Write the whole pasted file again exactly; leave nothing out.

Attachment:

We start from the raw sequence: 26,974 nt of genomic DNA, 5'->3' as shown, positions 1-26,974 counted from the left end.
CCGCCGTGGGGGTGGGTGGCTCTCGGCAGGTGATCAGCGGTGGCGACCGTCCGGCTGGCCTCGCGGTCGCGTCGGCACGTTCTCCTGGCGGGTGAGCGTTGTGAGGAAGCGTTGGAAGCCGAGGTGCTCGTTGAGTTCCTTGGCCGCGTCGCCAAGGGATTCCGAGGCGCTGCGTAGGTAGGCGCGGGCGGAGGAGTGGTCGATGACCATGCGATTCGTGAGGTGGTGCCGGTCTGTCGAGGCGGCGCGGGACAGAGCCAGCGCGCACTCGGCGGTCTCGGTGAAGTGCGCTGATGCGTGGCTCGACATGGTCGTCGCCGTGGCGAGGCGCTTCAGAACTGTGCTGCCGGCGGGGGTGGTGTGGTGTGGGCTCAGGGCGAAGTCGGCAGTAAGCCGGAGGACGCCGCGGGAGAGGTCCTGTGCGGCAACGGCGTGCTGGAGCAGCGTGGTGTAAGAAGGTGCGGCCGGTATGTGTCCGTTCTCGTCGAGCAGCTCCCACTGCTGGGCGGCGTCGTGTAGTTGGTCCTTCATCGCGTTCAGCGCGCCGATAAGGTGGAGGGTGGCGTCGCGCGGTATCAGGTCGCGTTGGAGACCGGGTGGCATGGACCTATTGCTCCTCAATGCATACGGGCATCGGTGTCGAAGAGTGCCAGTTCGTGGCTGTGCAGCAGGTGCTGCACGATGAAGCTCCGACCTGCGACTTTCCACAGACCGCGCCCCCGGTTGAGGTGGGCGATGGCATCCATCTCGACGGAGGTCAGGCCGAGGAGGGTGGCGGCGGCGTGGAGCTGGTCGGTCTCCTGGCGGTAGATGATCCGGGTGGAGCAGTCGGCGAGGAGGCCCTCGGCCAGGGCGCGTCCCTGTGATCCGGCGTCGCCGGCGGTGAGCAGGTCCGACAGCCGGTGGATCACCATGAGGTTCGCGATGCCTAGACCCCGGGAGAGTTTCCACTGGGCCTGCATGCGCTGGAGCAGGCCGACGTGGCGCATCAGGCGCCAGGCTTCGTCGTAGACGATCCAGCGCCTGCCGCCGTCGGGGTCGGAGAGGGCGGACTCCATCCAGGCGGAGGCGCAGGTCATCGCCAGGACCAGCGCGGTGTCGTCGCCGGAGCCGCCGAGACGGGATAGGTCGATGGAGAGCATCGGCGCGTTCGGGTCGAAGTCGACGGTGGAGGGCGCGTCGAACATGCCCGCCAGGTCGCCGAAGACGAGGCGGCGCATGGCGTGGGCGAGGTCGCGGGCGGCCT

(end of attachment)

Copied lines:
We start from the raw sequence: 26,974 nt of genomic DNA, 5'->3' as shown, positions 1-26,974 counted from the left end.
CCGCCGTGGGGGTGGGTGGCTCTCGGCAGGTGATCAGCGGTGGCGACCGTCCGGCTGGCCTCGCGGTCGCGTCGGCACGTTCTCCTGGCGGGTGAGCGTTGTGAGGAAGCGTTGGAAGCCGAGGTGCTCGTTGAGTTCCTTGGCCGCGTCGCCAAGGGATTCCGAGGCGCTGCGTAGGTAGGCGCGGGCGGAGGAGTGGTCGATGACCATGCGATTCGTGAGGTGGTGCCGGTCTGTCGAGGCGGCGCGGGACAGAGCCAGCGCGCACTCGGCGGTCTCGGTGAAGTGCGCTGATGCGTGGCTCGACATGGTCGTCGCCGTGGCGAGGCGCTTCAGAACTGTGCTGCCGGCGGGGGTGGTGTGGTGTGGGCTCAGGGCGAAGTCGGCAGTAAGCCGGAGGACGCCGCGGGAGAGGTCCTGTGCGGCAACGGCGTGCTGGAGCAGCGTGGTGTAAGAAGGTGCGGCCGGTATGTGTCCGTTCTCGTCGAGCAGCTCCCACTGCTGGGCGGCGTCGTGTAGTTGGTCCTTCATCGCGTTCAGCGCGCCGATAAGGTGGAGGGTGGCGTCGCGCGGTATCAGGTCGCGTTGGAGACCGGGTGGCATGGACCTATTGCTCCTCAATGCATACGGGCATCGGTGTCGAAGAGTGCCAGTTCGTGGCTGTGCAGCAGGTGCTGCACGATGAAGCTCCGACCTGCGACTTTCCACAGACCGCGCCCCCGGTTGAGGTGGGCGATGGCATCCATCTCGACGGAGGTCAGGCCGAGGAGGGTGGCGGCGGCGTGGAGCTGGTCGGTCTCCTGGCGGTAGATGATCCGGGTGGAGCAGTCGGCGAGGAGGCCCTCGGCCAGGGCGCGTCCCTGTGATCCGGCGTCGCCGGCGGTGAGCAGGTCCGACAGCCGGTGGATCACCATGAGGTTCGCGATGCCTAGACCCCGGGAGAGTTTCCACTGGGCCTGCATGCGCTGGAGCAGGCCGACGTGGCGCATCAGGCGCCAGGCTTCGTCGTAGACGATCCAGCGCCTGCCGCCGTCGGGGTCGGAGAGGGCGGACTCCATCCAGGCGGAGGCGCAGGTCATCGCCAGGACCAGCGCGGTGTCGTCGCCGGAGCCGCCGAGACGGGATAGGTCGATGGAGAGCATCGGCGCGTTCGGGTCGAAGTCGACGGTGGAGGGCGCGTCGAACATGCCCGCCAGGTCGCCGAAGACGAGGCGGCGCATGGCGTGGGCGAGGTCGCGGGCGGCCT